Natalie Portman shimmers in thrilling new film “Annihilation”


courtesy of IMDb

Trevor Tyle, Campus Editor

Natalie Portman is no stranger to badass female characters. Whether she’s fighting in a galaxy far, far away or stealing the heart of everyone’s favorite god of thunder, Portman is a force to be reckoned with, a statement only reinforced by the performance she gives in her new film, “Annihilation.”

Directed by “Ex Machina” director Alex Garland, “Annihilation” is loosely based on the Jeff VanderMeer novel of the same name—though, thanks to Garland’s impeccable storytelling, the film takes on a life of its own.

Portman plays Lena, a cellular biologist and former soldier whose husband, Kane (Oscar Isaac), has suddenly returned after disappearing on a mysterious mission she knows nothing about. Kane’s strange behavior prompts Lena’s failed attempt to take him to the hospital, which results in the couple’s abduction at the hands of government officials.

Lena is told that Kane is in critical condition after emerging the sole survivor of an expedition into the mysterious territory known as “the Shimmer,” a continuously growing area of unknown inhabitants that threatens to eventually absorb the entire world. Desperate for answers, Lena ventures into the Shimmer with a team of four other women to uncover what lives—and dies—in its depths.

Among the many triumphs of “Annihilation” are the five magnificent actresses at its forefront. Portman is as fierce and vulnerable as ever in her portrayal of Lena, though the performance is far from surprising for an actress of her versatility and commitment. Her talents are matched by the criminally underrated Jennifer Jason Leigh, who plays the expedition’s no-nonsense leader, psychologist Dr. Ventress. Meanwhile, Tessa Thompson (“Thor: Ragnarok”), Tuva Novotny (“Eat Pray Love”) and Gina Rodriguez (“Jane the Virgin”) are equally compelling in their supporting roles. The stellar performances showcased in the film are further driven by the women’s undeniable on-screen chemistry.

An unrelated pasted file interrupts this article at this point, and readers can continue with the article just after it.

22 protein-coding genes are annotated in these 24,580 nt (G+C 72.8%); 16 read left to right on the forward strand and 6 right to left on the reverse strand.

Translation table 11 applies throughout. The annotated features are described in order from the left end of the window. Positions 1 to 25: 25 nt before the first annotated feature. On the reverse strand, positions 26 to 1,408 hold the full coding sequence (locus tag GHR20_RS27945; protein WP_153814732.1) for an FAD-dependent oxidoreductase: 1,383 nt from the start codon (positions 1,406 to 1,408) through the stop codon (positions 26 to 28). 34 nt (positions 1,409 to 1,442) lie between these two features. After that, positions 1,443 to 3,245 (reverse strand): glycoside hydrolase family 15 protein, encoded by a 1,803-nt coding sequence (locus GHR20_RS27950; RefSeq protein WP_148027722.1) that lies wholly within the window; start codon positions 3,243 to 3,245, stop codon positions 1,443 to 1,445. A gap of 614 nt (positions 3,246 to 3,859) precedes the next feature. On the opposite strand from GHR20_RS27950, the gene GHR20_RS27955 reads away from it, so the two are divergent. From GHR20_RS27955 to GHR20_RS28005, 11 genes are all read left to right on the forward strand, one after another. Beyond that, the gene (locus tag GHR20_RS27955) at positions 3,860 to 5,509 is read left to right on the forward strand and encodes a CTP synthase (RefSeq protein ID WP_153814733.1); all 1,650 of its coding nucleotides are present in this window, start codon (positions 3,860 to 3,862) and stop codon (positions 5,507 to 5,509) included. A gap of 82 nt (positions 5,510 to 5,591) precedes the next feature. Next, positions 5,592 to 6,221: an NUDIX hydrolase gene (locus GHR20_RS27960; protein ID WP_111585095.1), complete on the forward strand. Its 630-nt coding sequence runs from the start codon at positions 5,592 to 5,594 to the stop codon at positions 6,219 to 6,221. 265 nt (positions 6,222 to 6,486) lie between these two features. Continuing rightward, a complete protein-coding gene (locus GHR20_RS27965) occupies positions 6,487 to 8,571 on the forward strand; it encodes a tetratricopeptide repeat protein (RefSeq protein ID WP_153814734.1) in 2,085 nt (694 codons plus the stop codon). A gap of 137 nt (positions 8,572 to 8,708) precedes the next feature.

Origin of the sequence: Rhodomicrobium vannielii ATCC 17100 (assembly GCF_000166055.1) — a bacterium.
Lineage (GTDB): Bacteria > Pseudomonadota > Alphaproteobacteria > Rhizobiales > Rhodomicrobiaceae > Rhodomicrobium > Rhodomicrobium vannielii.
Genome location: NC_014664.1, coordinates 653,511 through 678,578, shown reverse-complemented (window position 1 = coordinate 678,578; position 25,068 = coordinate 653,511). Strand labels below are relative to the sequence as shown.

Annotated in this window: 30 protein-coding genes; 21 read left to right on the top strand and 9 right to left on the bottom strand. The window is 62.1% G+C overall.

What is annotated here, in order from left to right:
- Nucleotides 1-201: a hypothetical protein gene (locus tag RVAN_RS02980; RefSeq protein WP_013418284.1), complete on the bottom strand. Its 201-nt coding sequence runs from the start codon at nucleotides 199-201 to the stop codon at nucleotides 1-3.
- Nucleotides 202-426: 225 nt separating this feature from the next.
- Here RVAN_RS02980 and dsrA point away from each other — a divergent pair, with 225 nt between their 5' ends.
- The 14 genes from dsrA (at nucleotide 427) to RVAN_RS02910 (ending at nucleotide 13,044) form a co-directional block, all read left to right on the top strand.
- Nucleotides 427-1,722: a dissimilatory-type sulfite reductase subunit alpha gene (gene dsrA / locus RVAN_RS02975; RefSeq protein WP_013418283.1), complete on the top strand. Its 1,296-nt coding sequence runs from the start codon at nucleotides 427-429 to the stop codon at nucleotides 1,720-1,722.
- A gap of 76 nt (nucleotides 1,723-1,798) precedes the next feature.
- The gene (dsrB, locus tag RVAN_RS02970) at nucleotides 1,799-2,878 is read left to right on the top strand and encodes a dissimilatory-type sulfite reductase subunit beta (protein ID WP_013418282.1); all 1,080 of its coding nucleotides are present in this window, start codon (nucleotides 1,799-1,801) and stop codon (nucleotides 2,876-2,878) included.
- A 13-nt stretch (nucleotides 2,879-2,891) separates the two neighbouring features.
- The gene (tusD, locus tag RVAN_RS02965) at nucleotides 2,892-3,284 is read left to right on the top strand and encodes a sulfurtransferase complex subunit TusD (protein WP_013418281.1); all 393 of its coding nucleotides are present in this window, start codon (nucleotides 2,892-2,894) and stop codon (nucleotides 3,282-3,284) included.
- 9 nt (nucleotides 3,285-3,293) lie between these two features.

In all honesty, “Annihilation” probably won’t be widely enjoyed by many audience members. It exudes an intellectual depth that meets the approval of critics, but will be scoffed at by general audiences unwilling to give the film the thought it demands and deserves. This is exactly why Paramount opted to limit the film’s theatrical release to the U.S. and China. But, it will be released internationally via Netflix in March.

The film’s polarizing nature is comparable to last year’s “mother!” in terms of how it challenges audiences, particularly during the film’s climax, which parallels the chaotic ending of “mother!” in an eerier, more tranquil fashion. “Annihilation” also perfectly pays homage to the first two “Alien” films—as well as its more recent prequels, “Prometheus” and “Covenant”—through its Ripley-esque protagonist and a few distinctly familiar shots in the film. However, “Annihilation” still feels completely fresh and new.

The rising suspense and terror of “Annihilation” create a film rich in character development and engaging plotlines. Its deliberate pacing and slow buildup result in a disturbingly satisfying conclusion, and believe me, it’s one for the books.

The fact that a film as bold as “Annihilation” can evoke such an indescribable sense of fear among its audiences is a true testament to Garland’s storytelling abilities. Though the scares are few and far between, this film will leave audiences in a cold sweat for its entire two-hour runtime.

With “Annihilation,” Garland has conceived what is perhaps one of the most refreshing and innovative science fiction films of our time.

Rating: 5/5 stars